- The Washington Times - Thursday, October 29, 2020

The 2020 election has already set records for lawsuits, and experts say the legal wrangling so far over rules, ballots and deadlines is just the tip of the iceberg: Expect another avalanche of cases as the vote counting begins.

Rules were being written and rewritten by election officials and courts even this week, deep into the mail-in ballot season and just days before Election Day.

That makes challenges over how those ballots are received and counted inevitable.

“When you change rules, you invite litigation,” said Curt Levey, president of the conservative Committee for Justice.

Samantha Zager, deputy national press secretary for the Trump campaign, blamed Democrats for the explosion of litigation, saying the party has tried to alter state election laws too close to Nov. 3.

“Now, with different rulings in different states, Democrats only have themselves to blame for any voter confusion ahead of Election Day — especially in states that have completely altered their election processes to accommodate the Democrats’ universal vote-by-mail scheme without the proper systems in place,” she told The Washington Times. “The Trump campaign is continuing to utilize our top-notch ground game to educate voters on the multiple ways they can cast their ballots.”

For voters themselves, it can be difficult to know what the rules are at this point. Decisions in some states have upheld signature match requirements for mail-in voters, while a federal judge in South Carolina this week ruled that signature matching can’t be used to block a ballot. The Pennsylvania Supreme Court reached the same conclusion last week.

In Texas, meanwhile, the state Supreme Court was still settling questions over ballot drop-off locations this week.

“Voters are confused. They have been confused for the last six months. All they are hearing about how this election is different and how the rules are changing, but every time they look to find out what the rules are, they are different,” said Sylvia Albert, director of voting and elections for Common Cause. “It probably leads to some people not voting.”

In Wisconsin, a state with 10 electoral votes, a federal judge ruled to allow mail-in ballots to be counted through Nov. 9 as long as they were postmarked on or before Election Day, but the Supreme Court shot down the extension on Monday.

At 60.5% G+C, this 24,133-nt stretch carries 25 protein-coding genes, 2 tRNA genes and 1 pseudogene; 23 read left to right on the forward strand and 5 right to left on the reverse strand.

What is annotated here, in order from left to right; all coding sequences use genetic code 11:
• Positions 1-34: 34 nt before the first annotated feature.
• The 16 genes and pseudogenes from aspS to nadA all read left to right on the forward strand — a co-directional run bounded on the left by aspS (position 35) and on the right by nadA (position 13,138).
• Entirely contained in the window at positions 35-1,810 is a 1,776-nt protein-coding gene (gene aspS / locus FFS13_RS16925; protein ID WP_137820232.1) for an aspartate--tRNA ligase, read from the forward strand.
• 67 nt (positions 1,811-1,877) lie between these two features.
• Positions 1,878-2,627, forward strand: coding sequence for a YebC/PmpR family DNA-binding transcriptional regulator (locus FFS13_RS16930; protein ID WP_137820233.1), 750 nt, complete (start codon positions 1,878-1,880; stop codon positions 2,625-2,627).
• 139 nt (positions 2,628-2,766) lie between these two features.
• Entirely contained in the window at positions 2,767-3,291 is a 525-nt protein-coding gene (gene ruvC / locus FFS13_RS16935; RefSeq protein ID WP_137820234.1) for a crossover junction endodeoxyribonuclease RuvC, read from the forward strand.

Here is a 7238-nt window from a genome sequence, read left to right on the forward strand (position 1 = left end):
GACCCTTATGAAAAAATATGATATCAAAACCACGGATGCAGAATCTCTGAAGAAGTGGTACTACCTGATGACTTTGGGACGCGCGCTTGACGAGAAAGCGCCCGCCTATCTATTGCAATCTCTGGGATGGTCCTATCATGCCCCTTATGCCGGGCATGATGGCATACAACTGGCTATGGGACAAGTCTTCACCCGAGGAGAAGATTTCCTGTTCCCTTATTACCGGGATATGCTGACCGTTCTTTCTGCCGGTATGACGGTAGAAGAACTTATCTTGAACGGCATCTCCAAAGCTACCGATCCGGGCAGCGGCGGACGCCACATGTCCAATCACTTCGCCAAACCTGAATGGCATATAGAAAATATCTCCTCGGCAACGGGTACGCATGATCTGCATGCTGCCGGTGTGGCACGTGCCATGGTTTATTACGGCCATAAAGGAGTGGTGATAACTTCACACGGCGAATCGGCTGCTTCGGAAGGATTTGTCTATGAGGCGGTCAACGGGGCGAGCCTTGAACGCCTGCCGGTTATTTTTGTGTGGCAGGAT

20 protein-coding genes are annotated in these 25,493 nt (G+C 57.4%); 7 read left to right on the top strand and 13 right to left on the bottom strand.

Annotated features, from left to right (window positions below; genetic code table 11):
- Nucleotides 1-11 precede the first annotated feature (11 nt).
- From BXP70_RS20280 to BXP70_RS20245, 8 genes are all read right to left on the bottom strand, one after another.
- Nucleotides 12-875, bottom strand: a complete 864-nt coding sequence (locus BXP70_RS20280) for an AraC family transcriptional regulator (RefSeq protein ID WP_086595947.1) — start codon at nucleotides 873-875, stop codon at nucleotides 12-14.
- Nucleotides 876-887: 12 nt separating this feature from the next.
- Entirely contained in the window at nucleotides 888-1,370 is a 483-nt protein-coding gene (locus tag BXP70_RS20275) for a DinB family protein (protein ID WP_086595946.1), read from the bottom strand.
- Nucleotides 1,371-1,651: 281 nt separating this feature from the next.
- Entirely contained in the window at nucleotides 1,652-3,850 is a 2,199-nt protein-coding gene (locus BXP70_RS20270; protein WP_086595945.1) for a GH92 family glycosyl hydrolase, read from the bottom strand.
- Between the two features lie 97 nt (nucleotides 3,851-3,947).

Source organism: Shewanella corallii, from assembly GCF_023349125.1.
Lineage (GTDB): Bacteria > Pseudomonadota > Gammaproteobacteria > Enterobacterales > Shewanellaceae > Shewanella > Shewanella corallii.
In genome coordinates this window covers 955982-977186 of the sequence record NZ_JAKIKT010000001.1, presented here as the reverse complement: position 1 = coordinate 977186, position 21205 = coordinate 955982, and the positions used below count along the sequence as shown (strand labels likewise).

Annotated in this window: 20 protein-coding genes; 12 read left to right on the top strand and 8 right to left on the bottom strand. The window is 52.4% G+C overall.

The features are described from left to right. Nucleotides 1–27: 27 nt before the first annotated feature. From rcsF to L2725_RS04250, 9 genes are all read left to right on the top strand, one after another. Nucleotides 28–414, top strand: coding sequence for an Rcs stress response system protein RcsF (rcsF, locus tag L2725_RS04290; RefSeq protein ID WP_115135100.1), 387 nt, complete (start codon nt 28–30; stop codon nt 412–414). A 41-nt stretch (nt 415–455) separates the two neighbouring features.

The high court, however, didn’t roll back a longer extension of the vote count in North Carolina, where the state board of elections decided to accept mail-in ballots until Nov. 12.

There are 15 electoral votes at stake in North Carolina.

Once ballots start to be counted, many of those rules could land right back in the courts.

Supreme Court Justice Samuel A. Alito Jr. suggested as much for Pennsylvania, where the state’s highest court has ruled that mail-in ballots can be counted as long as they are received by Nov. 6, three days after Election Day.

That question has been debated in courts for weeks, with the U.S. Supreme Court this week declining to expedite a new ruling, saying there wasn’t enough time to settle the matter before Tuesday.

But Pennsylvania officials have directed county boards of elections to separate ballots that are received after 8 p.m. on Election Day, and through Nov. 6 at 5 p.m., so that if the dispute is to return to the Supreme Court on appeal after Tuesday, those ballots could be discounted.

“If it is granted, the case can then be decided under a shortened schedule,” Justice Alito noted.

In Michigan, another swing state where 16 electoral votes are available, a state court batted down an attempt to allow mail-in votes to be counted up to two weeks after Election Day.

Ms. Albert said all votes should be counted, pointing to military ballots that are permitted several days after Election Day in several states.

But she said the likelihood of the Supreme Court weighing in on the election in a dispute out of critical states such as Pennsylvania is almost certain.

“Our goal is to have as few ballots caught up in the legal wrangling as possible,” Ms. Albert added.

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